Evans, Jennifer; Castle, Frances; Cooper, Deborah; Glatter, Ron and Woods, Philip A.
|DOI (Digital Object Identifier) Link:||http://dx.doi.org/doi:10.1080/0268093052000341412|
|Google Scholar:||Look up in Google Scholar|
This paper traces the trajectory of New Labour education policy since the formation of the first New Labour government in 1997. During that time the policy discourse has moved from a position of individualized school improvement through competition, to one where there is an emphasis on 'partnership' and 'collaboration' as key mechanisms for improvement. We note, however, that 'specialism', 'diversity' and 'choice' are still key components of policy and that 'partnership' often denotes a deficit model, with more successful schools supporting (or in some cases taking over) less successful ones. Although there are the beginnings of a recognition that social class and social deprivation are factors which make achievement at school more problematic, generally New Labour policy has not attempted to alleviate the tendency to social polarization which has emerged as a result of school choice policies.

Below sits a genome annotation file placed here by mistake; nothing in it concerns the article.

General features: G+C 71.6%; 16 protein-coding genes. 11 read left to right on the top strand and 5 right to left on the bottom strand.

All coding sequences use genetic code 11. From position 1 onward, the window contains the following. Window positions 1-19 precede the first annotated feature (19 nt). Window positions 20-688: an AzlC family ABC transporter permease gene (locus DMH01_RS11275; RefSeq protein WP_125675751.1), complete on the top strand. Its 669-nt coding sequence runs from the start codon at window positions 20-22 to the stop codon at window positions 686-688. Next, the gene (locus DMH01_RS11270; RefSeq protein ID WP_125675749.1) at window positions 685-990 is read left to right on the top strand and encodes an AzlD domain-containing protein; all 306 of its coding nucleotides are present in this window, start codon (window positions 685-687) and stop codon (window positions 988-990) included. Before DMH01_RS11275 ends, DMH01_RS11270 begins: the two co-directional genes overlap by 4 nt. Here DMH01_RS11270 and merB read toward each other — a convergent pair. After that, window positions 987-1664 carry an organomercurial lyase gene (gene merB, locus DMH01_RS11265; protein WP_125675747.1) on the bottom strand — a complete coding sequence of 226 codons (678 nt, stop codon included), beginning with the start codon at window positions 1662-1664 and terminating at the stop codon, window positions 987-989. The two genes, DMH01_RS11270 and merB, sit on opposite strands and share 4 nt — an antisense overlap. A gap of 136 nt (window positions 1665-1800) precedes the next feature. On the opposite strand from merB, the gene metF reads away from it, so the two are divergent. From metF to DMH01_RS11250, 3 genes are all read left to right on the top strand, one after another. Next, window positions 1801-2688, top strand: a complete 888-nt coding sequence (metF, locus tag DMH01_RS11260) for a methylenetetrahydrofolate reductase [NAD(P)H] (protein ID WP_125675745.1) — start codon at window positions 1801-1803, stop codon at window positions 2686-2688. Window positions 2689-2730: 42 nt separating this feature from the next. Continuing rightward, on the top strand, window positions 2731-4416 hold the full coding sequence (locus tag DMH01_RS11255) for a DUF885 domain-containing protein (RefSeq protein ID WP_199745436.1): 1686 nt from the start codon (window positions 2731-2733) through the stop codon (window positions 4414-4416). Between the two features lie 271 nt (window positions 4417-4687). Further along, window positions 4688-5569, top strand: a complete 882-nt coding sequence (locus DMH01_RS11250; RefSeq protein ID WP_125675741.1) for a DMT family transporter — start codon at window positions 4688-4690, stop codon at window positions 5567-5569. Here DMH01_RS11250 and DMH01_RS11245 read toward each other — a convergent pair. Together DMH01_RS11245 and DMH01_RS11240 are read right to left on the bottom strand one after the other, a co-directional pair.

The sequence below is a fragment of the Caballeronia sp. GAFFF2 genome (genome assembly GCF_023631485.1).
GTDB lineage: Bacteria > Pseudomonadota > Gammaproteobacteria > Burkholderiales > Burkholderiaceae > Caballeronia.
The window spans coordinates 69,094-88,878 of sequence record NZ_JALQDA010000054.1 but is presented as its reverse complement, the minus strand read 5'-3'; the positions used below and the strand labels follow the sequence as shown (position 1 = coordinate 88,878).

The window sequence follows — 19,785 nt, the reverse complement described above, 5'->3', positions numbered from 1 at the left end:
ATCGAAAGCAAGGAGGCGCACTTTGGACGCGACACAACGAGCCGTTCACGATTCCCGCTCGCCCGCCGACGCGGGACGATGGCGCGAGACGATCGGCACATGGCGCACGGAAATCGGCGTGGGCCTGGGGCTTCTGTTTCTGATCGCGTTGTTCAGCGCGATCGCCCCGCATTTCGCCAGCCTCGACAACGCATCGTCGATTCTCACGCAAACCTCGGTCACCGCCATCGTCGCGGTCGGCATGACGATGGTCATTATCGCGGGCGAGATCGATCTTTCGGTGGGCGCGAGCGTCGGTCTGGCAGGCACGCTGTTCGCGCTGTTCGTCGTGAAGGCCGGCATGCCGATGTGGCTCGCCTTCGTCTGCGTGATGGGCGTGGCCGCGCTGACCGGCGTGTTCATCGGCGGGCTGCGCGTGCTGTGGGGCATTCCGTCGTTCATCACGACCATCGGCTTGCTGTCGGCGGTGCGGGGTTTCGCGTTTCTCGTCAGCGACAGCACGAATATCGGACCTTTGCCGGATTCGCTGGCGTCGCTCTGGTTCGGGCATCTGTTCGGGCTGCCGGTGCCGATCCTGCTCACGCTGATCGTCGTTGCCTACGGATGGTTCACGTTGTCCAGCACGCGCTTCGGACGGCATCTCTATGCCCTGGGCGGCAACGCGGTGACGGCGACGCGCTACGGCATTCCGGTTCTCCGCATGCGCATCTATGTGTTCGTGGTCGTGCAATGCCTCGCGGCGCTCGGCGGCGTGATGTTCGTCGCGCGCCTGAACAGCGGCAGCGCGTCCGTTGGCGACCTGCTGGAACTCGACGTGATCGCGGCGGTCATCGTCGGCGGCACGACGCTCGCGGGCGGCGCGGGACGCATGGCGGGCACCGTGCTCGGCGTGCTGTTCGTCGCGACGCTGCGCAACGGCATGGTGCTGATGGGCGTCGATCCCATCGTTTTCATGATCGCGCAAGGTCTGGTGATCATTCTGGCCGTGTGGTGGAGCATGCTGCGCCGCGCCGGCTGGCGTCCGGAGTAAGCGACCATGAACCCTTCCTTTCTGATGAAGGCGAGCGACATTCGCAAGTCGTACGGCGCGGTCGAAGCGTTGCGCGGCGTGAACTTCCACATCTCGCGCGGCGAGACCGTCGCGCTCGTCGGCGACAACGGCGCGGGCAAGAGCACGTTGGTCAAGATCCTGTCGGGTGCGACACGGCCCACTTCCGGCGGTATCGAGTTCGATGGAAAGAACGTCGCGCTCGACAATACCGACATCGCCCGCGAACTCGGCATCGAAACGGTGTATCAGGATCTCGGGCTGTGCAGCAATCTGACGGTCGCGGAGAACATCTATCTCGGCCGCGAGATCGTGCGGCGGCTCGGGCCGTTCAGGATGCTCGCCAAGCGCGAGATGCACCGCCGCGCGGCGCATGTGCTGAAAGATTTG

|Item Type:||Journal Article|
|Copyright Holders:||2005 Taylor & Francis|
|Academic Unit/Department:||Education and Language Studies > Education
Education and Language Studies
|Interdisciplinary Research Centre:||Centre for Research in Education and Educational Technology (CREET)|
|Depositing User:||Colin Smith|
|Date Deposited:||04 Sep 2009 09:19|
|Last Modified:||30 Sep 2011 09:54|
Actions (login may be required)
|Public: Report issue / request change|